AMMAN: Public anger in Jordan over a series of murders described as “stomach-churning” has led to growing calls for the enforcement of the death penalty.
There are 219 convicts on death row in Jordan, including 22 women.
In February 2019, Jordanian MPs passed an amnesty law, the third of its kind since King Abdullah II took office in 1999.
Under the law, about 8,000 prisoners were pardoned, including people convicted of crimes ranging from slander, abuse, cybercrimes and tax evasion.
The crimes of murder, espionage and formation of illegal entities were not included in the law.
In response to an inquiry by veteran MP Saleh Armouti, Jordanian Interior Minister Mazen Al-Faraya said that the longest serving death row inmate was convicted of murder in June 1976.
He added that if a complaint against a prisoner convicted of murder is withdrawn, their sentence is reduced to 15 years’ imprisonment.
His statement came days after Jordanian university student Iman Ersheid, 18, was reportedly shot dead on campus in a crime that has shaken Jordanian society.
Many Jordanians took to the social media after Ersheid’s killing last Thursday, demanding that the young nursing student’s killer receive the maximum punishment.
However, the killer, identified as Oday Khaled Abdallah Hassan, shot himself after being surrounded by police.
Before Hassan’s death came to light, some members of the public demanded that he be hanged in public.
Armouti, in his inquiry, accused the government of interfering in the judiciary by failing to execute death penalty court orders.
The veteran MP, who is also an established lawyer and former president of the Jordanian Bar Association, said that families and associates of murder victims have “all the right to see justice fully served and criminals receive the punishment for their heinous crimes.”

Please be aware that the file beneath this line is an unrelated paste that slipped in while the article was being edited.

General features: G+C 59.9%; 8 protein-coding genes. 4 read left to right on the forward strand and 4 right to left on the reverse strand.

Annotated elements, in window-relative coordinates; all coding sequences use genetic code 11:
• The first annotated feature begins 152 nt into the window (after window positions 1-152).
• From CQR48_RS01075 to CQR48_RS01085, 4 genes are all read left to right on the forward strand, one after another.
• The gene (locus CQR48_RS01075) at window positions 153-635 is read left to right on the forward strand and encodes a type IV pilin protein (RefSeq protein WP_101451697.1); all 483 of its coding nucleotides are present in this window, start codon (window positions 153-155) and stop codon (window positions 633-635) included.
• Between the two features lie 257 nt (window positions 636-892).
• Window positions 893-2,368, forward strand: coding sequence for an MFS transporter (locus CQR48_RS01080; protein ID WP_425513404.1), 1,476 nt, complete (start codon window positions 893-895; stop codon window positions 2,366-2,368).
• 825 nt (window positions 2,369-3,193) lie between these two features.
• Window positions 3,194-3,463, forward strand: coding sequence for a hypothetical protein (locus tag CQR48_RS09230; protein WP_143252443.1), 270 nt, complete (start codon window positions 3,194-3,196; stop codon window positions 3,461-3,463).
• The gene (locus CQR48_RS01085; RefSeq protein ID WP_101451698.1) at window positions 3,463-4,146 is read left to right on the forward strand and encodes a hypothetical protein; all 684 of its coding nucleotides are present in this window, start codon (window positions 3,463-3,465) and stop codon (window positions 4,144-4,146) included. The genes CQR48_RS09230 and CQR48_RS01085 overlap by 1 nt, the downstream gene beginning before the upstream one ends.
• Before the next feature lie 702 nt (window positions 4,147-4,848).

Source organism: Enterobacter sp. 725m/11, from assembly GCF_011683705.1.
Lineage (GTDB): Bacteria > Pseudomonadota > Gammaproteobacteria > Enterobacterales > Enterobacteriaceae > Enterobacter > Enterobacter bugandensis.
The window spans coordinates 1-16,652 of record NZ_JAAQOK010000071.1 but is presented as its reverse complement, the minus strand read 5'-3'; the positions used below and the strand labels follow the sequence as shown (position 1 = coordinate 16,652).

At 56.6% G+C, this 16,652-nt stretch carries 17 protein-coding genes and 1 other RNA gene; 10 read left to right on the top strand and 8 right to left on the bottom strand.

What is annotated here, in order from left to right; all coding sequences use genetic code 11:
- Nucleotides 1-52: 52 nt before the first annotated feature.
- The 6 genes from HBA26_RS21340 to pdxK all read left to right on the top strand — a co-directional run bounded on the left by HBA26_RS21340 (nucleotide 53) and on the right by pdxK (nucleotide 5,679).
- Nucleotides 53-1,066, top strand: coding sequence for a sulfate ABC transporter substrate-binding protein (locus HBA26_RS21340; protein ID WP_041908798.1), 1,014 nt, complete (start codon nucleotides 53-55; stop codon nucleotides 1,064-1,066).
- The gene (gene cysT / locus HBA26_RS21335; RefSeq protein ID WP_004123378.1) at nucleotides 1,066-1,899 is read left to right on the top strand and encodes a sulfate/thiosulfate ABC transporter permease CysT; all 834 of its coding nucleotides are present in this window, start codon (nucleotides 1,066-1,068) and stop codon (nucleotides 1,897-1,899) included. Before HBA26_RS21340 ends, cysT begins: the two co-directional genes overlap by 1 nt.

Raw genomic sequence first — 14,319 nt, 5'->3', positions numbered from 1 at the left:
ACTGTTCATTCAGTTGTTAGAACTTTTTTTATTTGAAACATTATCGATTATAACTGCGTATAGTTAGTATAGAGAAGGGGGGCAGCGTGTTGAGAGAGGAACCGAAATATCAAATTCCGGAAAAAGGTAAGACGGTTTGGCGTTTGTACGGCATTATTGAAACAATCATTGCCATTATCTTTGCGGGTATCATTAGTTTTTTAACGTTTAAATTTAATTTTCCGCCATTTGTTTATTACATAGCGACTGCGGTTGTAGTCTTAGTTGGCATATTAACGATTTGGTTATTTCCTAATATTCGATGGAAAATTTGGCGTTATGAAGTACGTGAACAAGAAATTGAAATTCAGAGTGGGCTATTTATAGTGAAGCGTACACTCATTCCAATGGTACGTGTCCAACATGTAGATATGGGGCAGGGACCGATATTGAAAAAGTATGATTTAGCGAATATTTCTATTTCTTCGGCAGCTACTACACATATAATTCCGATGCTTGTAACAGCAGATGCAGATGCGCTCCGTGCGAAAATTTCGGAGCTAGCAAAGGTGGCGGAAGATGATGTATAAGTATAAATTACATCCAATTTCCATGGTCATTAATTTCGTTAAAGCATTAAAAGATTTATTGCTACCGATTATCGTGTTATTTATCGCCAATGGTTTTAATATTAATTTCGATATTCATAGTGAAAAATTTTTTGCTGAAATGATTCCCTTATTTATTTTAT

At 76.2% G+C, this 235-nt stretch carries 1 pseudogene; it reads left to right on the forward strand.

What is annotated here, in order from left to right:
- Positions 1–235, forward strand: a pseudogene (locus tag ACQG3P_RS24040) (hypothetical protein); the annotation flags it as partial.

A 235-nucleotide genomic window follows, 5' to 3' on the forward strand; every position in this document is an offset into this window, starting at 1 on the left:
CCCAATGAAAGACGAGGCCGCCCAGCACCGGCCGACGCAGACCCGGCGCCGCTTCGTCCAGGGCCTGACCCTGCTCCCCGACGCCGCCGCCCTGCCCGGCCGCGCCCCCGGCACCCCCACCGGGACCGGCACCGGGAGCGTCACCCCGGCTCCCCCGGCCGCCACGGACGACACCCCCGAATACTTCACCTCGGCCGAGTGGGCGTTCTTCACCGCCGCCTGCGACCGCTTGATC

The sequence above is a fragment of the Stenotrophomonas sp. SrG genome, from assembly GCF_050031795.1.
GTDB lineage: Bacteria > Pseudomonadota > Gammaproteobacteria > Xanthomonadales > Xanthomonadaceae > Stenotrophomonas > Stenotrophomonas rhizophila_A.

He added that Jordan should not listen to demands to end capital punishment, but should “act with complete sovereignty to protect security.”
Armouti said: “Ending the death penalty is a crime that has severe consequences on national security.”
Since March 2017, Jordan has not carried out any executions but has continued to hand down death sentences. In 2017, authorities hanged 15 convicts on charges related to murder and terrorism.
Jordan previously imposed an eight-year moratorium on capital punishment in 2008. But the policy ended in 2015 when 11 convicts were executed for murder.
Mohammed Eliyyan, a professor of Shariah, echoed Armouti’s remarks on the dangers of ending capital punishment.
He said: “Such punishment is not an end but a moral lesson and warning to people. Knowing that death is the inevitable punishment, one would think ten times before committing a murder.”
Khaled Qudah, a journalist and human rights activist, said that he supported the “gradual abolishment of the death penalty.”
He added: “I believe that capital punishment needs to be abolished, but gradually. And until it is completely ended, we need to adopt the ‘strategic litigation’ that examines the motives of the crimes and not their punishment.
“No one is born criminal. A human is good by nature but maybe the circumstances make him a criminal.”
But Qudah warned that ending capital punishment abruptly would lead to “heinous crimes again innocent people.”